The Black Death plague was among the devastating pandemics in the history of humanity. The plague resulted in the deaths of about 75 to 200 million people, and it was reported to have peaked in the year 1346 to 1353 in the European countries (Babcock & Pamer, 2011). This plague originated in China and spread westwards along the routes that the trading activities took place to the European countries. It is assumed that the plague was spread by the flea- inflected rats and the individuals who had been infected by the same in the continent. Rats were believed to be the Y reservoir hosts. In the year 1349, the mortality rate associated with the plague was reported to have risen. The spread of the Black Death Plague influenced several humanities within the European culture.
The most obvious humanity that was affected was seen in the art and literature. During the plague, the artistic designers designed objects with dark impressions, and this was designed to cope with the tragedy. The dark impression revealed that the plague was devastating and had influenced the Boccaccio Decameron in the year 1348 (Cantor, 2001). Furthermore, it was reported that the art of the period revealed bleakness in the country due to aggravating situations. Drawings changed and at any given time they could be accompanied by morose which is full of destructions and death.
Furthermore, the plague was reported to affect the faith of people in the continent. It was reported that many people lose hope in the European continent as they associated the continent with dark situations (Babcock & Pamer, 2011). Jewish people who were merchants of the rats trade dropped the trade after they were accused by other groups from the Society for bringing the plague to the continent. For example, the Jews were continuously persecuted throughout the late middle Ages.
What is more, the Black plagues had a serious impact on the population since it resulted in the depopulation and had an economic impact. Different businesses lack people who could work in those businesses. As the decrease in the population sets in, the continent witnessed the overabundance in goods and the decrease in the prices (Kelly, 2005). This consequently had a decrease in the standard of living. Feudalism became a culture of the working class. The events were important since they saw the coming in of the Renaissance.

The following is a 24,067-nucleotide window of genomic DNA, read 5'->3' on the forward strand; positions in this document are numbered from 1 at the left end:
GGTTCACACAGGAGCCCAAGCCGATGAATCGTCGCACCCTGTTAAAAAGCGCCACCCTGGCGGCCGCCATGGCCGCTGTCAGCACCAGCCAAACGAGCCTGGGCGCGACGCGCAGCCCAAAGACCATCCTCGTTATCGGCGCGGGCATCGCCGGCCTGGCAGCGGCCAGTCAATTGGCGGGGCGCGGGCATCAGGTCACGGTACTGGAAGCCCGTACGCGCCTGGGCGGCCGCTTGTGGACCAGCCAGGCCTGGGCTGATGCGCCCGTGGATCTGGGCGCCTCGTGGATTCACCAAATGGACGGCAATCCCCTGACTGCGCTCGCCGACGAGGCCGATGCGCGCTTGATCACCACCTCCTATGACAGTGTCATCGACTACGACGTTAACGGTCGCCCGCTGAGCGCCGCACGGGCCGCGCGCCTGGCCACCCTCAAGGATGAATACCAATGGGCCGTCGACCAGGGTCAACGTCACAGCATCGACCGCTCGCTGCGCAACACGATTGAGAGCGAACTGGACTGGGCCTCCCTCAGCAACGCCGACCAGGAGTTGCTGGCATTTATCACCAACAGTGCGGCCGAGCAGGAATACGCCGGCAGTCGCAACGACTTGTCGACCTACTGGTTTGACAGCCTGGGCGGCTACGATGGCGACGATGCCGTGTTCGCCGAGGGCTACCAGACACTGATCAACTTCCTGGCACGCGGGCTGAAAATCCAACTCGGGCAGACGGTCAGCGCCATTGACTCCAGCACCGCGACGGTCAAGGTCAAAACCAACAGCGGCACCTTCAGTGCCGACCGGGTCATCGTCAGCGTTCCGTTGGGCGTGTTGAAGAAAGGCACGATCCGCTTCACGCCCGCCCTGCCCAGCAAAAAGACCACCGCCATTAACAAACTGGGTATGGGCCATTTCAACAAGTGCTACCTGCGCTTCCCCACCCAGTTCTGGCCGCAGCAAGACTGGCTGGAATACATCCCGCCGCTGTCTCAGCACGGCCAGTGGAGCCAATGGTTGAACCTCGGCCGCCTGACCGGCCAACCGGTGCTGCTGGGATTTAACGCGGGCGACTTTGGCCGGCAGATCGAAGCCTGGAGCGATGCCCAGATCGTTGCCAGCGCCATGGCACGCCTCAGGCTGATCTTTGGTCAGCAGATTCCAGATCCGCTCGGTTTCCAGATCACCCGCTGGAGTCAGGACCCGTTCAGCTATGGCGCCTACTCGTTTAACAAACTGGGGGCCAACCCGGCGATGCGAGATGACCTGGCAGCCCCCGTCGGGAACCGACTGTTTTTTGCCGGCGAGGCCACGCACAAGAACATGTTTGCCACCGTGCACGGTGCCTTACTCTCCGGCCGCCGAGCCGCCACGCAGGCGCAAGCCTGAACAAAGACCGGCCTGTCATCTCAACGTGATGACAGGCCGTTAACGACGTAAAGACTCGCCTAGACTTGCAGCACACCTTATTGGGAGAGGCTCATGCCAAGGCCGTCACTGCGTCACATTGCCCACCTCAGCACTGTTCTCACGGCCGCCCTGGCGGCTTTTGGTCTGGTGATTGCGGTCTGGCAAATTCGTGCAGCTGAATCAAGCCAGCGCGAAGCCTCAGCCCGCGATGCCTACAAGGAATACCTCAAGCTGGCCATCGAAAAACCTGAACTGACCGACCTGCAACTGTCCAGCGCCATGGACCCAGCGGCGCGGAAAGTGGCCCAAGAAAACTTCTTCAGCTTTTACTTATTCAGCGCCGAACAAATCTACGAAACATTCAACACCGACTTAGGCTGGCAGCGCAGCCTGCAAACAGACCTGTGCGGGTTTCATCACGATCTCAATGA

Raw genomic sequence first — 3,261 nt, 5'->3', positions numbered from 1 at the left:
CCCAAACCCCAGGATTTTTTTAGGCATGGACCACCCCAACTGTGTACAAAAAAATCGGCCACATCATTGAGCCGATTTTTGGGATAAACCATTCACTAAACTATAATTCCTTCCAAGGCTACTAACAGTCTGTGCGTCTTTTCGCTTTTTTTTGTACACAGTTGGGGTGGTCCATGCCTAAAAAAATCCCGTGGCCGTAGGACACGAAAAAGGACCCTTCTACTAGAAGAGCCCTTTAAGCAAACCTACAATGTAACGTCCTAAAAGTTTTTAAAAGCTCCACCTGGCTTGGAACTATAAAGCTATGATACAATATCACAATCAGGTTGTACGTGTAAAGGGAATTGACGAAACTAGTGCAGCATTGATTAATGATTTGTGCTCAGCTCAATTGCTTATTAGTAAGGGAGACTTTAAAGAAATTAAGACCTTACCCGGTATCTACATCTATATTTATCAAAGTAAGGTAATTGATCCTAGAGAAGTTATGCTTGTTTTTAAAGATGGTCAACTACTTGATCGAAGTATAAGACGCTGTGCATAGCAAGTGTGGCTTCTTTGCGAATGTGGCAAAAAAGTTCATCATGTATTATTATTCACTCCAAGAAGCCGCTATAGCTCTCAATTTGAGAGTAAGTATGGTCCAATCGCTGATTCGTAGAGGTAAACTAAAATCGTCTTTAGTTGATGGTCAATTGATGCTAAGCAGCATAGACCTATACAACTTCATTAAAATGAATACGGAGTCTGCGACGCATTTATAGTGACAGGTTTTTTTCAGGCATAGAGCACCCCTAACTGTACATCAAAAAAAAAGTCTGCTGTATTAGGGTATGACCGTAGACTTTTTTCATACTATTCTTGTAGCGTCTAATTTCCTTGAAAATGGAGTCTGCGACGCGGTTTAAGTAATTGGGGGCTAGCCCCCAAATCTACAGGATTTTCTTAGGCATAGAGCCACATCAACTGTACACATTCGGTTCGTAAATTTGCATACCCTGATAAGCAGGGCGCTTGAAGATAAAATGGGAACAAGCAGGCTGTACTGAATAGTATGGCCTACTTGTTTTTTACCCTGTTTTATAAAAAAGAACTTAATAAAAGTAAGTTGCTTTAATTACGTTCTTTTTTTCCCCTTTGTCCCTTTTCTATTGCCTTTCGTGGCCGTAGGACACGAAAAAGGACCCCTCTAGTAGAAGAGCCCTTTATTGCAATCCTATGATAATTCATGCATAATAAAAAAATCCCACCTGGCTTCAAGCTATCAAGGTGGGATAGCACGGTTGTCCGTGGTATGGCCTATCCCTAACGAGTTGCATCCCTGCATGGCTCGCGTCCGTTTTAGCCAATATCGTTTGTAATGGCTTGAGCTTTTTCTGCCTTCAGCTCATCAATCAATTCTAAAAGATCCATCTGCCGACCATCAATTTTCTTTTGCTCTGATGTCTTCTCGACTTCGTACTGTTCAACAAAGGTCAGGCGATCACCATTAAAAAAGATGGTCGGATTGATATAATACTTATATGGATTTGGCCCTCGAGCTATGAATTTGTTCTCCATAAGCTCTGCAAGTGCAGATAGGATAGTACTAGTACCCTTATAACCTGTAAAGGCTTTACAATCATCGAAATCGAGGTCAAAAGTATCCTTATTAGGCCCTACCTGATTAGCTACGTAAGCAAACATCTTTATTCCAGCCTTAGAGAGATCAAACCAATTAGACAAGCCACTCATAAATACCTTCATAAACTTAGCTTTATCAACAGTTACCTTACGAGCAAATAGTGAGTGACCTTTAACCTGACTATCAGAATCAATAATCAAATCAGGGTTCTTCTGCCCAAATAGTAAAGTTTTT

The plague also resulted in the real wage rising in the European countries. This was attributed to the shortage of the labor force in the continent. The rise in wages among the few working population was unmatched with prices of goods and services. This further necessitated the workers to advocate for the justice of the peace. They felt that they were being overworked and attributed the plague to a systematic corruption in the continent.
The death as a result of the black changed the culture of the European country. Previously, rats were kept as pets and were valued by the European people. It was also seen as a good meal for the population but after the plague things started to change. The Europeans started to view rats as dirty animals and unfit for human consumption. Since the plague was associated with the French-speaking people, the culture also changed (Kelly 2005). The English language used as the official language. The number of teachers proficient in English was hired to teach in schools, and this saw an increase in English speaking teachers unlike before.
Babcock, M. A., & Pamer, M. D. (2011). The story of Western culture.
Cantor, N. F. (2001). In the wake of the plague: The Black Death and the world it made. New York: Free Press.
Kelly, J. (2005). The great mortality: An intimate history of the Black Death, the most devastating plague of all time. New York: HarperCollins Publishers.
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